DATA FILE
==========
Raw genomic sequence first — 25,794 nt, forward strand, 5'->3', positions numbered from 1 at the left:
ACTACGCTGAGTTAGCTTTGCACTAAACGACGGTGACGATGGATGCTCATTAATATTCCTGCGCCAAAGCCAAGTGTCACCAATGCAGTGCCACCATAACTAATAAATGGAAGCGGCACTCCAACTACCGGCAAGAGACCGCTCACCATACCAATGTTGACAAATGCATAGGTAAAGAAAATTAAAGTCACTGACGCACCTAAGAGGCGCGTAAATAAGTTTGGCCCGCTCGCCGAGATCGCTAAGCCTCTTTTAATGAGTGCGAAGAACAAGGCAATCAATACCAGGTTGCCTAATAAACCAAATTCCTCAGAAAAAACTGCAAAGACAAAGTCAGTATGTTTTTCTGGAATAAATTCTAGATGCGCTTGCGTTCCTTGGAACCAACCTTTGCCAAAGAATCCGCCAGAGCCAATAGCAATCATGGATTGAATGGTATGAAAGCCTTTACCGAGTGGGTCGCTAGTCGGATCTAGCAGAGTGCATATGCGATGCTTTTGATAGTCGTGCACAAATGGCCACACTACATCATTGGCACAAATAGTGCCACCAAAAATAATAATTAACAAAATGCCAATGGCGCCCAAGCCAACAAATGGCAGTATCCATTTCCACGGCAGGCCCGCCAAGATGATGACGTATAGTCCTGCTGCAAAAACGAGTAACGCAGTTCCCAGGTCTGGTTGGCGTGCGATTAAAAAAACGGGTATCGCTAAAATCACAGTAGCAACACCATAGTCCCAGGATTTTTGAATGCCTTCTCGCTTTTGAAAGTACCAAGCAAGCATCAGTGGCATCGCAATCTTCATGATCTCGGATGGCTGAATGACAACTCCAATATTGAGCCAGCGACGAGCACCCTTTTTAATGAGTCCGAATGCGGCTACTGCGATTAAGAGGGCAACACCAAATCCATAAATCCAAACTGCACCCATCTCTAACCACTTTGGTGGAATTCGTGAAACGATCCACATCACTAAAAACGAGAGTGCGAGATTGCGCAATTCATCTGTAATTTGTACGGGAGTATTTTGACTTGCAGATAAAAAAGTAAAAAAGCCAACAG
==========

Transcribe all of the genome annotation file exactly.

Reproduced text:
Raw genomic sequence first — 25,794 nt, forward strand, 5'->3', positions numbered from 1 at the left:
ACTACGCTGAGTTAGCTTTGCACTAAACGACGGTGACGATGGATGCTCATTAATATTCCTGCGCCAAAGCCAAGTGTCACCAATGCAGTGCCACCATAACTAATAAATGGAAGCGGCACTCCAACTACCGGCAAGAGACCGCTCACCATACCAATGTTGACAAATGCATAGGTAAAGAAAATTAAAGTCACTGACGCACCTAAGAGGCGCGTAAATAAGTTTGGCCCGCTCGCCGAGATCGCTAAGCCTCTTTTAATGAGTGCGAAGAACAAGGCAATCAATACCAGGTTGCCTAATAAACCAAATTCCTCAGAAAAAACTGCAAAGACAAAGTCAGTATGTTTTTCTGGAATAAATTCTAGATGCGCTTGCGTTCCTTGGAACCAACCTTTGCCAAAGAATCCGCCAGAGCCAATAGCAATCATGGATTGAATGGTATGAAAGCCTTTACCGAGTGGGTCGCTAGTCGGATCTAGCAGAGTGCATATGCGATGCTTTTGATAGTCGTGCACAAATGGCCACACTACATCATTGGCACAAATAGTGCCACCAAAAATAATAATTAACAAAATGCCAATGGCGCCCAAGCCAACAAATGGCAGTATCCATTTCCACGGCAGGCCCGCCAAGATGATGACGTATAGTCCTGCTGCAAAAACGAGTAACGCAGTTCCCAGGTCTGGTTGGCGTGCGATTAAAAAAACGGGTATCGCTAAAATCACAGTAGCAACACCATAGTCCCAGGATTTTTGAATGCCTTCTCGCTTTTGAAAGTACCAAGCAAGCATCAGTGGCATCGCAATCTTCATGATCTCGGATGGCTGAATGACAACTCCAATATTGAGCCAGCGACGAGCACCCTTTTTAATGAGTCCGAATGCGGCTACTGCGATTAAGAGGGCAACACCAAATCCATAAATCCAAACTGCACCCATCTCTAACCACTTTGGTGGAATTCGTGAAACGATCCACATCACTAAAAACGAGAGTGCGAGATTGCGCAATTCATCTGTAATTTGTACGGGAGTATTTTGACTTGCAGATAAAAAAGTAAAAAAGCCAACAG